Findings of chemical contaminants in breastmilk samples should not dissuade mothers from breastfeeding.

As noted by the US Surgeon General, breastmilk is one of the most important contributors to infant health. And despite concerns about chemical contaminants in breastmilk, research suggests that foregoing breastfeeding carries significant risks. A new study has found a 20 percent reduction in infant deaths among babies who are breast-fed for a full year after birth.

For example, low rates and short duration of breastfeeding are associated with a significantly increased likelihood of acute illnesses such as infections of an infant’s bloodstream, ears, lungs, urinary system, and gut. In addition, exposure to foods other than human milk in the first few months of life can increase the risk of life-long autoimmune illnesses such as diabetes and some inflammatory bowel diseases.

Without breastfeeding, infants do not receive optimal nutrition, important hormones, protective immune factors, and promoters of neurologic development. And breastfeeding reduces the incidence of anemia and some gynecologic cancers in women, including premenopausal breast cancer.

Formula feeding does not eliminate children’s exposure to PBDEs and other toxics. Children are exposed to significant levels of PBDEs, regardless of whether they breastfeed, through food, the household environment, and from contaminants that cross the placenta while a fetus is still developing.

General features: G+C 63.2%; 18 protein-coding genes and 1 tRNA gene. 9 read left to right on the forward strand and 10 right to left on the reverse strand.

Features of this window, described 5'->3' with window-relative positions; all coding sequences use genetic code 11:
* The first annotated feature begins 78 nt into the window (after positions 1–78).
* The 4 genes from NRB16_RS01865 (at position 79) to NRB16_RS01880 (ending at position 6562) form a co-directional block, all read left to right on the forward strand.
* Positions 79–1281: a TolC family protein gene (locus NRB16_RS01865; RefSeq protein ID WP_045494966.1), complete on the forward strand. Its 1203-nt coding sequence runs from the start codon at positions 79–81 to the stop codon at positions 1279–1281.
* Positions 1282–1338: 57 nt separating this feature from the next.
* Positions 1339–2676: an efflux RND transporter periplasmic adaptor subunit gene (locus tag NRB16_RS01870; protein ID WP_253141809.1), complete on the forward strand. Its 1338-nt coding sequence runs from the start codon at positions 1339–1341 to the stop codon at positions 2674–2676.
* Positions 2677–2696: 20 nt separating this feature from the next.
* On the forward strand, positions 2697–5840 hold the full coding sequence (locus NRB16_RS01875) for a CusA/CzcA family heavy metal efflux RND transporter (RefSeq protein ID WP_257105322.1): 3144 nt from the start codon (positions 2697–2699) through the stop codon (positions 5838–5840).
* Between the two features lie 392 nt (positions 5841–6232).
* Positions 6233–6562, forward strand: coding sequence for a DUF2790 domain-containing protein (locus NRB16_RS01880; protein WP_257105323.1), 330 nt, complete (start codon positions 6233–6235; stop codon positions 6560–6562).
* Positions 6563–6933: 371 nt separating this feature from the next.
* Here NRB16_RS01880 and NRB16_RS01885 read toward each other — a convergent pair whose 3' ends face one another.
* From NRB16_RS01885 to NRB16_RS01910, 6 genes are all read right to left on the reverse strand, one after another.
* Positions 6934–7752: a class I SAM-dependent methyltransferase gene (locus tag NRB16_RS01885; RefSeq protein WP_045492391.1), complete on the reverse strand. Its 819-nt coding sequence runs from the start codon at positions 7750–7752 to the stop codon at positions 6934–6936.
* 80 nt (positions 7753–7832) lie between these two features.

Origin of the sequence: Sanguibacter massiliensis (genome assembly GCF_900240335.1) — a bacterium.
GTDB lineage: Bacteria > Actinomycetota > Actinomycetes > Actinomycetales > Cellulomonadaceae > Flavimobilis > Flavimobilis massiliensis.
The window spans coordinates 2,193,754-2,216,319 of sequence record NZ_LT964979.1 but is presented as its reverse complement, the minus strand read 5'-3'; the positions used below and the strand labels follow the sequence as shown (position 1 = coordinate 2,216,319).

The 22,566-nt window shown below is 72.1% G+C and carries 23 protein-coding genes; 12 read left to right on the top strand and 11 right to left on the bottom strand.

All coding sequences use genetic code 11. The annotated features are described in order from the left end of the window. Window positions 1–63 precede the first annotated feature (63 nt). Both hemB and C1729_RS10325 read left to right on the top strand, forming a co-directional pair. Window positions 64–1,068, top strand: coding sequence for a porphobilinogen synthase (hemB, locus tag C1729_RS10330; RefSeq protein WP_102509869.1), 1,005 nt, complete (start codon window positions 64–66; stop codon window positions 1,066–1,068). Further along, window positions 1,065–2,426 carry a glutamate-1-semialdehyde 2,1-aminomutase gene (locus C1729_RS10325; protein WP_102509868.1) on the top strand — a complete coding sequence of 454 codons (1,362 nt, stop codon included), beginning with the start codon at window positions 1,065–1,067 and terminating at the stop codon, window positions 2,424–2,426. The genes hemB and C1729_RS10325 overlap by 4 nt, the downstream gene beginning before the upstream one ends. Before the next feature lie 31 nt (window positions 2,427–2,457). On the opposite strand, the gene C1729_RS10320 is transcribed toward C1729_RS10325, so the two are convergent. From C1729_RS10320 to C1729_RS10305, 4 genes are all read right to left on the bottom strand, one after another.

Indeed, many researchers believe that the most significant concerns about PBDE contamination stem from in utero exposures rather than from exposures through breastfeeding. Chemical exposures before birth have been shown to have adverse health effects, but common exposures through breastfeeding have not been shown to cause harm.
This may be because infants are less vulnerable to the effects of these chemicals than are fetuses, or because breastmilk’s beneficial effects on the immune system and brain development protect the infant from harm.

Studies demonstrating the benefits of breastmilk have all been performed on mothers whose milk contained at least some contaminants-for decades, all mothers in the industrialized world have contained detectable levels of synthetic toxics in their bodies.

As time has passed since contaminants such as PCBs and DDT were banned, levels of these compounds in human bodies appear to have fallen, in some cases substantially, lessening some concerns over contaminant levels.

More resources:

Healthy Mothers, Healthy Babies Coalition

Nursing Mothers Counsel of Oregon

Infant Feeding Action Coalition, Canada

BC Women’s Hospital and Health Centre

NRDC page on breastfeeding and toxics

March 7, 2006